Stone Halls & Serpent Men: Curses and Shrines

A small update for missing details.

  • Updated encounter tables to split low-level 1-12, high-level 13-20, merged in psionic encounters.
  • Curses. Following d20 SRD’s model of very simple curses, because I can’t figure out how to table-ize more complex curses.
  • Radiation area of effect
  • Finished mutations. Egg-Laying clones should be played like Gremlins from the movies, or Miji’s clones in Dark Legacy comics.
  • Shrines. There’s always a balance with religions between putting wealth & power in the hands of possible allies, and tempting murderhobo players to sack the temple.

Doomed

You may be feeling a little down right now. It can always be worse.

  • Black Sun Deathcrawl

    Nameless husks fleeing downwards in dungeons forever, watch everyone you ever meet die. Is this any worse than normal D&D? No more pretense of heroism or money-grubbing, the only excuse for levelling is escaping death a little longer.

    you are the Cursed, remnants
    of life in a universe of decay
    cannibalistic parasites you
    suck a meager existence from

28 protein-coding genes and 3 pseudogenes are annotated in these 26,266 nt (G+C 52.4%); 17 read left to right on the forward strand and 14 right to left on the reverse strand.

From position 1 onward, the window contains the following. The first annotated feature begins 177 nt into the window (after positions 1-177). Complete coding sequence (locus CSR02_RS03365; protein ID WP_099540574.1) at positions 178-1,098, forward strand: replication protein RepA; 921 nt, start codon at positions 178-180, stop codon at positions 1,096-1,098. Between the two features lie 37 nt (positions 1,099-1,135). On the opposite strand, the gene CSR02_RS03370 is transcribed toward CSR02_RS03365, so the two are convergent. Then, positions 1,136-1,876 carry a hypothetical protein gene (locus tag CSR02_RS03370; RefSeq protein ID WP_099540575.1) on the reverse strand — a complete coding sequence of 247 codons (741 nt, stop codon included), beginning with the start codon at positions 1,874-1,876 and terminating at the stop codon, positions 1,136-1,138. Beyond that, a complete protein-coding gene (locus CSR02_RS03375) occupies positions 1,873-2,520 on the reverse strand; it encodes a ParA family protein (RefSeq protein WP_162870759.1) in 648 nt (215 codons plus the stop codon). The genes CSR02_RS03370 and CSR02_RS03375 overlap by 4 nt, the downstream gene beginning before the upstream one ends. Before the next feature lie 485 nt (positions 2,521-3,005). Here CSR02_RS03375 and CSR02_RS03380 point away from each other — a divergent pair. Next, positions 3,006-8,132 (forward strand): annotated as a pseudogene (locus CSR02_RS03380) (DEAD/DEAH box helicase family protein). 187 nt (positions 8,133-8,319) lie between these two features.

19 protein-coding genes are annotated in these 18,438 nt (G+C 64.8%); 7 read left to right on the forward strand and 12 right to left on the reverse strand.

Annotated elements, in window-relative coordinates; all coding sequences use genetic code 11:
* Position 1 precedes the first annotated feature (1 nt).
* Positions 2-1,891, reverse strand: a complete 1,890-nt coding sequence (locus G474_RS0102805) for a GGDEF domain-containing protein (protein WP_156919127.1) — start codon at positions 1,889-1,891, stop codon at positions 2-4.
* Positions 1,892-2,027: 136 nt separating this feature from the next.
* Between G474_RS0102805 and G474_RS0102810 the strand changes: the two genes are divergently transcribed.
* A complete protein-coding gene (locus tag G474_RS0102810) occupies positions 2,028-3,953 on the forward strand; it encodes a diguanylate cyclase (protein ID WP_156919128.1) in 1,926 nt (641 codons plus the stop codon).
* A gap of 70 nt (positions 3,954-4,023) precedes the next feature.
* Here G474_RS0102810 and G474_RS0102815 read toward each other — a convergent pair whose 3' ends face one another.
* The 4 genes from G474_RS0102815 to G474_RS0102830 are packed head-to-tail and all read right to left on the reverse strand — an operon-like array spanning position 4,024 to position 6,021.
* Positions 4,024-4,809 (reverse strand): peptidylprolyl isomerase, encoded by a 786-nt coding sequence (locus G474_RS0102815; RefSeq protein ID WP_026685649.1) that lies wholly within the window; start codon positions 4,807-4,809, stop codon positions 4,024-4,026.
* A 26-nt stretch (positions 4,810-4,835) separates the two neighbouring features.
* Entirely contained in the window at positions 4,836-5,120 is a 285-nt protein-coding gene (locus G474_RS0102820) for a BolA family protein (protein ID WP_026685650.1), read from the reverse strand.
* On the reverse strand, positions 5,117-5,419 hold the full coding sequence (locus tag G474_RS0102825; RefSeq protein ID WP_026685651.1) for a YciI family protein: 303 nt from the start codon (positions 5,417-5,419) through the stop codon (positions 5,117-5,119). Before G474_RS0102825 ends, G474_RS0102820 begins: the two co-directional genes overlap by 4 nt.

the corpse of a long dead reality
    once you had nations, races, goals
    now you are one, united at last
    in the unending struggle for
    survival in a reality that abhors you
    once you had love and happiness and light
    now there is only the crawl
    
  • Qelong

    Scavenging a lost weapon from the sidelines of a massive war you cannot understand or affect, doing nothing but spreading more misery among people you’ve decided are less important than your own profit.

  • Deep Carbon Observatory

    After natural disaster, and unnatural pollution and predation, you travel through an increasingly horrifying world and fail to prevent worse disasters, before plunging into darkness and horror forever.

  • Death Frost Doom

    A forbiddingly large graveyard, a creepy cabin on a mountain, a book of dead names. And a dungeon, there’s always a dungeon. Anything you disturb may be hard to put back down. What is it about these things that’s so hard to resist?

  • S1 Tomb of Horrors

    A tomb of an ancient wizard, full of death and just enough rewards to be worth going in, right? At one time, you could be that delusional. But you know now what it is, everyone in gaming’s heard enough about old Acererak’s lair. It’s in Ready Player One, it can’t be that scary. And still you’ll lose if you go in, and you have to go in.

I don’t usually run these kind of adventures, except at the end of a campaign when it seems like attention is flagging. But they’re among my favorite to read, and contemplate running, and steal bits of. The Crow siblings from Deep Carbon Observatory are of course to be found somewhere.

Life in Stone Halls & Serpent Men

A rather long time since the last post, which wasn’t even on-topic. I was working, made some web-based CRPGs as well as updating my iPhone games. But I’ve also done some gaming, and wrote a ton in SH&SM.